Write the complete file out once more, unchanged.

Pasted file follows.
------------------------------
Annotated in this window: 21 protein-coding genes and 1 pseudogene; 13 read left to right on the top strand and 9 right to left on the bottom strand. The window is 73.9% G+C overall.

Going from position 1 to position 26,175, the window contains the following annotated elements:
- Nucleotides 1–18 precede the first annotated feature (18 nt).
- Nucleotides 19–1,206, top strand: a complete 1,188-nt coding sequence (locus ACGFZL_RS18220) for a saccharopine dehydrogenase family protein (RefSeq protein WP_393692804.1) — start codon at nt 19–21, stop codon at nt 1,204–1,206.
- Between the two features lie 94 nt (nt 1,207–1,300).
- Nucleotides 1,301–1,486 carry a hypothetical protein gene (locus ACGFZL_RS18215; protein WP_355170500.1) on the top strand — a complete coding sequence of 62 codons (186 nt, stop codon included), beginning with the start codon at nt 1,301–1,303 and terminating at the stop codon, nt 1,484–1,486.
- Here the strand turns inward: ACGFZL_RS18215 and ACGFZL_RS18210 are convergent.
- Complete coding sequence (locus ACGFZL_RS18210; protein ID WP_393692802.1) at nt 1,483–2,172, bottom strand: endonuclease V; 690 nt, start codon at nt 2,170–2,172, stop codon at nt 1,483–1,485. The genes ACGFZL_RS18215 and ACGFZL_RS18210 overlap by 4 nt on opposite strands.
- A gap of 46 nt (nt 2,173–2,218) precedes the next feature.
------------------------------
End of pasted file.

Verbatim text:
Annotated in this window: 21 protein-coding genes and 1 pseudogene; 13 read left to right on the top strand and 9 right to left on the bottom strand. The window is 73.9% G+C overall.

Going from position 1 to position 26,175, the window contains the following annotated elements:
- Nucleotides 1–18 precede the first annotated feature (18 nt).
- Nucleotides 19–1,206, top strand: a complete 1,188-nt coding sequence (locus ACGFZL_RS18220) for a saccharopine dehydrogenase family protein (RefSeq protein WP_393692804.1) — start codon at nt 19–21, stop codon at nt 1,204–1,206.
- Between the two features lie 94 nt (nt 1,207–1,300).
- Nucleotides 1,301–1,486 carry a hypothetical protein gene (locus ACGFZL_RS18215; protein WP_355170500.1) on the top strand — a complete coding sequence of 62 codons (186 nt, stop codon included), beginning with the start codon at nt 1,301–1,303 and terminating at the stop codon, nt 1,484–1,486.
- Here the strand turns inward: ACGFZL_RS18215 and ACGFZL_RS18210 are convergent.
- Complete coding sequence (locus ACGFZL_RS18210; protein ID WP_393692802.1) at nt 1,483–2,172, bottom strand: endonuclease V; 690 nt, start codon at nt 2,170–2,172, stop codon at nt 1,483–1,485. The genes ACGFZL_RS18215 and ACGFZL_RS18210 overlap by 4 nt on opposite strands.
- A gap of 46 nt (nt 2,173–2,218) precedes the next feature.